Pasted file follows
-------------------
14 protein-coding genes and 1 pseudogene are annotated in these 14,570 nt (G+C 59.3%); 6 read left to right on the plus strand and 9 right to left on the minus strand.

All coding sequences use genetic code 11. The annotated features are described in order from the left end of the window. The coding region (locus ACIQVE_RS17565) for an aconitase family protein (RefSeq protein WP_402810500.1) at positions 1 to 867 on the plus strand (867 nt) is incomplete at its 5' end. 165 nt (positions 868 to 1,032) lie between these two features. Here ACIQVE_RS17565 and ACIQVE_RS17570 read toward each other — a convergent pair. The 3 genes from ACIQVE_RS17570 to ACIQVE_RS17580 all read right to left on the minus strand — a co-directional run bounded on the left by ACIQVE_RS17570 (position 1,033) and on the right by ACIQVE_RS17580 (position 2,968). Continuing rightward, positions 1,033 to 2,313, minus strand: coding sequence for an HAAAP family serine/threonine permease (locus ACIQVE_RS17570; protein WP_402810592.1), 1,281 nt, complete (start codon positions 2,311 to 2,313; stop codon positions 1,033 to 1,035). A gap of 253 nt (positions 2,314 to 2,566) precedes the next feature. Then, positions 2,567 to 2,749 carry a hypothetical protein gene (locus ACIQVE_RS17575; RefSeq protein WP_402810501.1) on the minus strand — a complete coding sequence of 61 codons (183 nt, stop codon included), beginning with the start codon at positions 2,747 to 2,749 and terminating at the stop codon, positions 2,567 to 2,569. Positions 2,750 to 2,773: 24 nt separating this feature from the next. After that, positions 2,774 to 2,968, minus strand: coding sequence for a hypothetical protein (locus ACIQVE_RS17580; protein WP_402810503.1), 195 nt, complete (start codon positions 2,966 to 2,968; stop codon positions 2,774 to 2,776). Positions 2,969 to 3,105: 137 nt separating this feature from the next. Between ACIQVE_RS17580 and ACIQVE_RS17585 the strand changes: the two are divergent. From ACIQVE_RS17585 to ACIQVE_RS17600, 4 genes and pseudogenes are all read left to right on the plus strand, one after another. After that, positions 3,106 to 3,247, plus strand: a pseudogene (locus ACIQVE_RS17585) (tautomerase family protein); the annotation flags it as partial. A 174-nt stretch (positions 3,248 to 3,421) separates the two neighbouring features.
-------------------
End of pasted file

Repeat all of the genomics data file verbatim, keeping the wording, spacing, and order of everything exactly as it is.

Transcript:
14 protein-coding genes and 1 pseudogene are annotated in these 14,570 nt (G+C 59.3%); 6 read left to right on the plus strand and 9 right to left on the minus strand.

All coding sequences use genetic code 11. The annotated features are described in order from the left end of the window. The coding region (locus ACIQVE_RS17565) for an aconitase family protein (RefSeq protein WP_402810500.1) at positions 1 to 867 on the plus strand (867 nt) is incomplete at its 5' end. 165 nt (positions 868 to 1,032) lie between these two features. Here ACIQVE_RS17565 and ACIQVE_RS17570 read toward each other — a convergent pair. The 3 genes from ACIQVE_RS17570 to ACIQVE_RS17580 all read right to left on the minus strand — a co-directional run bounded on the left by ACIQVE_RS17570 (position 1,033) and on the right by ACIQVE_RS17580 (position 2,968). Continuing rightward, positions 1,033 to 2,313, minus strand: coding sequence for an HAAAP family serine/threonine permease (locus ACIQVE_RS17570; protein WP_402810592.1), 1,281 nt, complete (start codon positions 2,311 to 2,313; stop codon positions 1,033 to 1,035). A gap of 253 nt (positions 2,314 to 2,566) precedes the next feature. Then, positions 2,567 to 2,749 carry a hypothetical protein gene (locus ACIQVE_RS17575; RefSeq protein WP_402810501.1) on the minus strand — a complete coding sequence of 61 codons (183 nt, stop codon included), beginning with the start codon at positions 2,747 to 2,749 and terminating at the stop codon, positions 2,567 to 2,569. Positions 2,750 to 2,773: 24 nt separating this feature from the next. After that, positions 2,774 to 2,968, minus strand: coding sequence for a hypothetical protein (locus ACIQVE_RS17580; protein WP_402810503.1), 195 nt, complete (start codon positions 2,966 to 2,968; stop codon positions 2,774 to 2,776). Positions 2,969 to 3,105: 137 nt separating this feature from the next. Between ACIQVE_RS17580 and ACIQVE_RS17585 the strand changes: the two are divergent. From ACIQVE_RS17585 to ACIQVE_RS17600, 4 genes and pseudogenes are all read left to right on the plus strand, one after another. After that, positions 3,106 to 3,247, plus strand: a pseudogene (locus ACIQVE_RS17585) (tautomerase family protein); the annotation flags it as partial. A 174-nt stretch (positions 3,248 to 3,421) separates the two neighbouring features.